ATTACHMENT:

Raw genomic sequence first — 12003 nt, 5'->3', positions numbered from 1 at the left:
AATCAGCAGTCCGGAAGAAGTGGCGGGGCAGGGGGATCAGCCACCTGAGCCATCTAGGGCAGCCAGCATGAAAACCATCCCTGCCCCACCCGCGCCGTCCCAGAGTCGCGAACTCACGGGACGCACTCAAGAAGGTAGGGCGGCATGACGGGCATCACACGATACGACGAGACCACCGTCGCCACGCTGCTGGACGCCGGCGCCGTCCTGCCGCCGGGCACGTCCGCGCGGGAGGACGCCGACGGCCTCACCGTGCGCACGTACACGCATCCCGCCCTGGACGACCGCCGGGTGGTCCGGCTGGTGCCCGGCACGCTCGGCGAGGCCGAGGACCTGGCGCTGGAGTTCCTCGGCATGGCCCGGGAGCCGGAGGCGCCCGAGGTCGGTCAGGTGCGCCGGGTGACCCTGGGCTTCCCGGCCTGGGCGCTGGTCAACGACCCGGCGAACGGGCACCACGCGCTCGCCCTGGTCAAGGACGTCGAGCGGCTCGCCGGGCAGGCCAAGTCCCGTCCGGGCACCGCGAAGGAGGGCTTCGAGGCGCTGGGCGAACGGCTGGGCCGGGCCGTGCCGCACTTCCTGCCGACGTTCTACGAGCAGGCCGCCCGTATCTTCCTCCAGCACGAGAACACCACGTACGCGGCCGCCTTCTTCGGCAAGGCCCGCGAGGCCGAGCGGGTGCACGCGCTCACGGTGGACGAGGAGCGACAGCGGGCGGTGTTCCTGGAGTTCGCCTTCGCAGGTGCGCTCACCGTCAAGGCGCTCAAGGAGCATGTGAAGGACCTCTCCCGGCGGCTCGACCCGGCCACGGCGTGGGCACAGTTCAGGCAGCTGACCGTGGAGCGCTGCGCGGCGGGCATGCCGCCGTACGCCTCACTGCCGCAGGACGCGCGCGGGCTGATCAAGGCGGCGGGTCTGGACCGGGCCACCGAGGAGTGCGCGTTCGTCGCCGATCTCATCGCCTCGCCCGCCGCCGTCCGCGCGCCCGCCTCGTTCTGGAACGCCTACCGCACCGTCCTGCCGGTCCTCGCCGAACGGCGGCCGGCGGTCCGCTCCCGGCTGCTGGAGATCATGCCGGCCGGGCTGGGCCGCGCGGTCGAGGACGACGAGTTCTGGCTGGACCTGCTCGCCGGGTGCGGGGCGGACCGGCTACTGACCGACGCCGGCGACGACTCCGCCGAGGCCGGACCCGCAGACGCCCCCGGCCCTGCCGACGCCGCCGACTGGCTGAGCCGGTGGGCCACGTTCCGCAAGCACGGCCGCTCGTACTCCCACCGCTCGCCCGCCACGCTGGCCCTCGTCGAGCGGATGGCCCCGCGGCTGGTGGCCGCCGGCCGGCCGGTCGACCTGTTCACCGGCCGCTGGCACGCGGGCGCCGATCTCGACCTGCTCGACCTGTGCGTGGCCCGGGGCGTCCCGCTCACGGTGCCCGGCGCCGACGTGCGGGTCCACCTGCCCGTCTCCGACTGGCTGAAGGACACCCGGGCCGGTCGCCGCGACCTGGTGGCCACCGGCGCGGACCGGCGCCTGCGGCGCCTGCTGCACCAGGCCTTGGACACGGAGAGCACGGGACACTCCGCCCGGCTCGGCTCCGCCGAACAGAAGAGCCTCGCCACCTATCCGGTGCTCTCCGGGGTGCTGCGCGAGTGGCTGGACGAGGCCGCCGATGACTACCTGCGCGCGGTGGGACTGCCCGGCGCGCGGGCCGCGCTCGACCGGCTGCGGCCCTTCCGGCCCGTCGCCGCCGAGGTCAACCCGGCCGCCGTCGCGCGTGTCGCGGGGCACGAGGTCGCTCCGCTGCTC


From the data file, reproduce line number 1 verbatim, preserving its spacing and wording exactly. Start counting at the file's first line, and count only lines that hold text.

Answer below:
Raw genomic sequence first — 12003 nt, 5'->3', positions numbered from 1 at the left: